The marketplace is crowded this weekend between the big openers and strong holdovers, but “The Secret in their Eyes” should fare well with the older female audience thanks to its strong cast and impressive pedigree. Marketing has been focussing on hitting that demo with a presence on Instagram and integrations with female-oriented TV shows like “How to get Away with Murder”.  Solid search numbers point to a nice opening just under the $10 million mark.


Tobias Bauckhage (@tbauckhage) is co-founder and CEO of moviepilot.com, a social-media-driven movie community reaching more than 29 million Facebook fans and 30 million monthly unique users. Based on community data, Moviepilot helps studios to optimize their social media campaigns, identifying, analyzing and activating the right audiences. The company works with studios like Focus Features, 20th Century Fox and A24.



Facebook fan (or like) numbers are a good indicator for fan awareness for a movie, even months before the release. For mainstream movies with younger target audiences, fan counts are particularly important. However, big fan numbers can be bought and movies with older target audiences typically have lower fan counts. Fan engagement measured by PTAT (People Talking About This) is a more precise but also a fickle indicator, heavily driven by content strategy and media spending. Both numbers are global and public-facing numbers from the official Facebook fanpage.

YouTube trailer counts are important for measuring early awareness about a movie. We track all English-language original video content about the movie on YouTube, down to videos with 100 views, whether they are officially published by a studio or published unofficially by fans. The Buzz ratio looks at the percentage of unique viewers on YouTube that have “liked” a video and given it a “thumbs up.” Movies with over 40 million views are usually mainstream and set to dominate the box office, while titles drawing around 10 million indicate a more specific audience. If a movie does not have a solid number of trailer views on YouTube four weeks before its release, it is not promising news. But again, it is important to understand whether trailer views have been bought or have grown organically. These numbers are global and public-facing.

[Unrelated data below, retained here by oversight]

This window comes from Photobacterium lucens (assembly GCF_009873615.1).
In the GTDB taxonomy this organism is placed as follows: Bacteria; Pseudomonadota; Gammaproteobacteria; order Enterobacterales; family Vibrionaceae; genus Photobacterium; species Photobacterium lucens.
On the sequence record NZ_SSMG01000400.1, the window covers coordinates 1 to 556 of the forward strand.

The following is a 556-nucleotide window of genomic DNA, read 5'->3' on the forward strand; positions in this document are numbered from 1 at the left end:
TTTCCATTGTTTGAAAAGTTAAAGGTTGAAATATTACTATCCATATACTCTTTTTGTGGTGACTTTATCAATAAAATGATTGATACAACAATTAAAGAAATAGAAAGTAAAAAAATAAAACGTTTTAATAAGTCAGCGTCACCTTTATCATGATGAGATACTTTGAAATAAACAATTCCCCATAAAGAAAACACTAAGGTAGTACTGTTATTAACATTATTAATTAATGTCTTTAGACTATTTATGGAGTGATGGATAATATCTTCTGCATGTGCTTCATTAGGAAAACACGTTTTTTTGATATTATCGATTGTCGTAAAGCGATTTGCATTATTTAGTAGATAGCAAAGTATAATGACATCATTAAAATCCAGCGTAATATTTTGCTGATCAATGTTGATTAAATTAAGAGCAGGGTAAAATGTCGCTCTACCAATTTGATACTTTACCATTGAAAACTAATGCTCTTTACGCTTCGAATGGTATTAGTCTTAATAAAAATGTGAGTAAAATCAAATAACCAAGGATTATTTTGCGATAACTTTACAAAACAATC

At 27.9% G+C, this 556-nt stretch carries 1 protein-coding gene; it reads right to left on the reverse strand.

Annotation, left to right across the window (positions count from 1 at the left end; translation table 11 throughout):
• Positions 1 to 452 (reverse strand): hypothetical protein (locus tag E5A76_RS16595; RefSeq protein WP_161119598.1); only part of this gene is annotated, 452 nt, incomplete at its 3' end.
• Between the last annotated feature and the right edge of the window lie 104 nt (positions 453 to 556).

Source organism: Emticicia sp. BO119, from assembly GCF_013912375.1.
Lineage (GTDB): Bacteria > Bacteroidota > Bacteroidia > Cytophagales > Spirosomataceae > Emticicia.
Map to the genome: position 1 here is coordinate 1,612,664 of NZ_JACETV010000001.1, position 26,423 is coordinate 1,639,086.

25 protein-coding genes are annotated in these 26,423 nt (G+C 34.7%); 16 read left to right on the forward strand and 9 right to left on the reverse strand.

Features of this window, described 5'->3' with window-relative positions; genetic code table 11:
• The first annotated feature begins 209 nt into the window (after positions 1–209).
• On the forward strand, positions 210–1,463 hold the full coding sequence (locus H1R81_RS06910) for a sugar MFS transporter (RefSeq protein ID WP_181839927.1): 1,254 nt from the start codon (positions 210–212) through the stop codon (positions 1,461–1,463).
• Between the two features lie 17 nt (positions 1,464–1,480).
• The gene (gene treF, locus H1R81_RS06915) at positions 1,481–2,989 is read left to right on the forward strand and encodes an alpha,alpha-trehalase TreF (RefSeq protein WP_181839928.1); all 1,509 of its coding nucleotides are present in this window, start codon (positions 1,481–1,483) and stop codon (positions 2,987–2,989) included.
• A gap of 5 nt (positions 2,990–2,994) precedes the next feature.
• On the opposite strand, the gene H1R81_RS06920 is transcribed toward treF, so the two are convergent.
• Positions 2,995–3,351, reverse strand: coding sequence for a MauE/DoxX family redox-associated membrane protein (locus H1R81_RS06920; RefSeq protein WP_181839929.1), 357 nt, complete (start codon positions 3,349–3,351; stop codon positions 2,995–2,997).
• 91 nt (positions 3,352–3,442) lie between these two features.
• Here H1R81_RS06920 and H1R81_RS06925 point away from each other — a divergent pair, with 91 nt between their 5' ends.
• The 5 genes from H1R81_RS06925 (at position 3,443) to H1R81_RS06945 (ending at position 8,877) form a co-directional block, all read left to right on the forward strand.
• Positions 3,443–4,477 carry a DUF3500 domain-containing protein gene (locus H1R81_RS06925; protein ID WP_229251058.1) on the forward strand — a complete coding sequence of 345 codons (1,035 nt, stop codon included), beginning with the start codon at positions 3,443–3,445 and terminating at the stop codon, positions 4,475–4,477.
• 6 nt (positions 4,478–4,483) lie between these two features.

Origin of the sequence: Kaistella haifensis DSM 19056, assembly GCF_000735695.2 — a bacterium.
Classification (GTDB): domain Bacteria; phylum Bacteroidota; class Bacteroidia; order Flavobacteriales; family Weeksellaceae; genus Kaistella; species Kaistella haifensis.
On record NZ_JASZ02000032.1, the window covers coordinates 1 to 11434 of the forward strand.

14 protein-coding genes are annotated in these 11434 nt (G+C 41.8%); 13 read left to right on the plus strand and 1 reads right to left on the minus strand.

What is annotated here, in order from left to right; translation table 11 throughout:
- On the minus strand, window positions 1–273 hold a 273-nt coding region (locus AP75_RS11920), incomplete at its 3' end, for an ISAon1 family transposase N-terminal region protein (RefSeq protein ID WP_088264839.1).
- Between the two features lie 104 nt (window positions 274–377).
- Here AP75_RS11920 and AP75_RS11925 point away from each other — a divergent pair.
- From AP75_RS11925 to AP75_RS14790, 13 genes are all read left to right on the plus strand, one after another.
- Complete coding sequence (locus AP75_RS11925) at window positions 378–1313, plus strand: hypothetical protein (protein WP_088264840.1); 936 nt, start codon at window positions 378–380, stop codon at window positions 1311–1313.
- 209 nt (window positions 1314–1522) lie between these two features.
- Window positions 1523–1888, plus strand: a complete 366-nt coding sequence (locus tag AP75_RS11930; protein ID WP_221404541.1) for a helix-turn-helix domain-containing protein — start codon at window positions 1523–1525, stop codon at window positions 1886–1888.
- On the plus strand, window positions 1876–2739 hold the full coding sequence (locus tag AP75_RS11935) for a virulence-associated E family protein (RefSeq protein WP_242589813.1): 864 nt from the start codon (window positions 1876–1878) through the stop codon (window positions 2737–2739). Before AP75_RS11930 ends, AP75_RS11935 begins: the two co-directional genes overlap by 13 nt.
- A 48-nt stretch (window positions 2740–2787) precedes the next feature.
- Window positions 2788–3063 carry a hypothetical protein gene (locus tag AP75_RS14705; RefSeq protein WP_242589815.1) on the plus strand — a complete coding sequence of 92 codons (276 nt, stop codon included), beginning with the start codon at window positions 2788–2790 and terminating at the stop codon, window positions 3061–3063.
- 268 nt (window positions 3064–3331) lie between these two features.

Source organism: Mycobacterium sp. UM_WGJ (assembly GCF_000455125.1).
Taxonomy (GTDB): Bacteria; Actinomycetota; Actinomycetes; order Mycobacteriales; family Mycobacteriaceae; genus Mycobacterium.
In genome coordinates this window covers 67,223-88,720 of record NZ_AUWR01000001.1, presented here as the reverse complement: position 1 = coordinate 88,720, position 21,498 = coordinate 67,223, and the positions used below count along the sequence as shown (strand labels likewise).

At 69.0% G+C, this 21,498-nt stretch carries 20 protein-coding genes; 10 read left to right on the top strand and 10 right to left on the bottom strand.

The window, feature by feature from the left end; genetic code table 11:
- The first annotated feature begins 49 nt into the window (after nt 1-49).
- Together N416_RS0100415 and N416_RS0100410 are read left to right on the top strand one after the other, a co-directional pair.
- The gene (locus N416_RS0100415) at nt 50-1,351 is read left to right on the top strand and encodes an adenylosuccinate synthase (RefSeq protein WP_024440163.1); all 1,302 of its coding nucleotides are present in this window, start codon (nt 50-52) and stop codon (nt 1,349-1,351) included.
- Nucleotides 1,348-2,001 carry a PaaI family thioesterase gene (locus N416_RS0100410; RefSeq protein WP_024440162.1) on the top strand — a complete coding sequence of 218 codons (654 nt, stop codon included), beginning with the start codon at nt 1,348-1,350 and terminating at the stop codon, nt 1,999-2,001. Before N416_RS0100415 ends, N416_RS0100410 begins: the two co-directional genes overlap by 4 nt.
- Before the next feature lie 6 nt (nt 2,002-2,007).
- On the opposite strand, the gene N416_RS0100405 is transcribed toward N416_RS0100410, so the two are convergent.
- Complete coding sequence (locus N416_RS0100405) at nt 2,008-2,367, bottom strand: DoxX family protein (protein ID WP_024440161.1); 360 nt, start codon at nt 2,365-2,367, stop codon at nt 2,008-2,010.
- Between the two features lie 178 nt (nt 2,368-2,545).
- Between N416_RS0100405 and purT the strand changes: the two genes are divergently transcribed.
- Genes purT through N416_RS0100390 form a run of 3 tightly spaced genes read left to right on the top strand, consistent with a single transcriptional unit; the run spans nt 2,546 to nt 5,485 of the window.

Twitter is a good real-time indicator of excitement and word of mouth, coming closer to release or following bigger PR stunts. Mainstream, comedy and horror titles all perform particularly strongly on Twitter around release. We count all tweets over the period of the last seven days before release (Friday through Thursday) that include the movie’s title plus a number of search words, e.g. “movie” OR a list of movie-specific hashtags. The numbers are global, conducted using a Twitter API partner service.

Search is a solid indicator for intent moving toward release as people actively seek out titles that they are aware of and are thinking about seeing. Search is particularly significant for fan-driven franchises and family titles as parents look for information about films they may take their children to see. We look at the last seven days (Friday  through Thursday) of global Wikipedia traffic as a conclusive proxy for Google Search volume. We have to consider that big simultaneous global releases tend to have higher search results compared to domestic releases.